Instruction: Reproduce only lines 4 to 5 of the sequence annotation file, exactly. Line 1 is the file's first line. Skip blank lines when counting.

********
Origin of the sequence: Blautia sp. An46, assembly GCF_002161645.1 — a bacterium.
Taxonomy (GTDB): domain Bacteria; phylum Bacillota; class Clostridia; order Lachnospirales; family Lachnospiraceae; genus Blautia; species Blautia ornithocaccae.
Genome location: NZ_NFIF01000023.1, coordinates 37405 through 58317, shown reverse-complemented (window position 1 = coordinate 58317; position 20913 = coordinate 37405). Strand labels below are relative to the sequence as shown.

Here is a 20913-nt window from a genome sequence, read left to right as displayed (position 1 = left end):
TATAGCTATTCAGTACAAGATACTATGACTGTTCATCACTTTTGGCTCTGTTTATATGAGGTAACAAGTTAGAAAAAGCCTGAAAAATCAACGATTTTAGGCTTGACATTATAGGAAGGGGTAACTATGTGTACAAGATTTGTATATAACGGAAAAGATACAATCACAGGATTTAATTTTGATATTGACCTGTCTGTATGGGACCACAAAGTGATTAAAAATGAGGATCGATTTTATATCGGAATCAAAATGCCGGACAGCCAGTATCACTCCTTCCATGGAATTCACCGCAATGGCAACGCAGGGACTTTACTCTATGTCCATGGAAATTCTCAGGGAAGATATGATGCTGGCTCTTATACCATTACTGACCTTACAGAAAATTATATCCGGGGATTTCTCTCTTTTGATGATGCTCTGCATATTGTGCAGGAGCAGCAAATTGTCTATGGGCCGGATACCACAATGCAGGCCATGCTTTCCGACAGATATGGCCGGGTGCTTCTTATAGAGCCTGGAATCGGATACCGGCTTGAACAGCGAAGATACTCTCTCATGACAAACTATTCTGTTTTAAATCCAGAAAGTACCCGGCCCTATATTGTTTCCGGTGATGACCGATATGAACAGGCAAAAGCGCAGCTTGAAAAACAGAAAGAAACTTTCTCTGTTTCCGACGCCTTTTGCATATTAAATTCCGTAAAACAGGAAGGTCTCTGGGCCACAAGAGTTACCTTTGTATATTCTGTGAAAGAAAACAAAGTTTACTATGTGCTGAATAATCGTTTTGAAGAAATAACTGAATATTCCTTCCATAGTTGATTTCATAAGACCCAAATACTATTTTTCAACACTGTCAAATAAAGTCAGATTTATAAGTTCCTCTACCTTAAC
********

Here is a 20913-nt window from a genome sequence, read left to right as displayed (position 1 = left end):
TATAGCTATTCAGTACAAGATACTATGACTGTTCATCACTTTTGGCTCTGTTTATATGAGGTAACAAGTTAGAAAAAGCCTGAAAAATCAACGATTTTAGGCTTGACATTATAGGAAGGGGTAACTATGTGTACAAGATTTGTATATAACGGAAAAGATACAATCACAGGATTTAATTTTGATATTGACCTGTCTGTATGGGACCACAAAGTGATTAAAAATGAGGATCGATTTTATATCGGAATCAAAATGCCGGACAGCCAGTATCACTCCTTCCATGGAATTCACCGCAATGGCAACGCAGGGACTTTACTCTATGTCCATGGAAATTCTCAGGGAAGATATGATGCTGGCTCTTATACCATTACTGACCTTACAGAAAATTATATCCGGGGATTTCTCTCTTTTGATGATGCTCTGCATATTGTGCAGGAGCAGCAAATTGTCTATGGGCCGGATACCACAATGCAGGCCATGCTTTCCGACAGATATGGCCGGGTGCTTCTTATAGAGCCTGGAATCGGATACCGGCTTGAACAGCGAAGATACTCTCTCATGACAAACTATTCTGTTTTAAATCCAGAAAGTACCCGGCCCTATATTGTTTCCGGTGATGACCGATATGAACAGGCAAAAGCGCAGCTTGAAAAACAGAAAGAAACTTTCTCTGTTTCCGACGCCTTTTGCATATTAAATTCCGTAAAACAGGAAGGTCTCTGGGCCACAAGAGTTACCTTTGTATATTCTGTGAAAGAAAACAAAGTTTACTATGTGCTGAATAATCGTTTTGAAGAAATAACTGAATATTCCTTCCATAGTTGATTTCATAAGACCCAAATACTATTTTTCAACACTGTCAAATAAAGTCAGATTTATAAGTTCCTCTACCTTAAC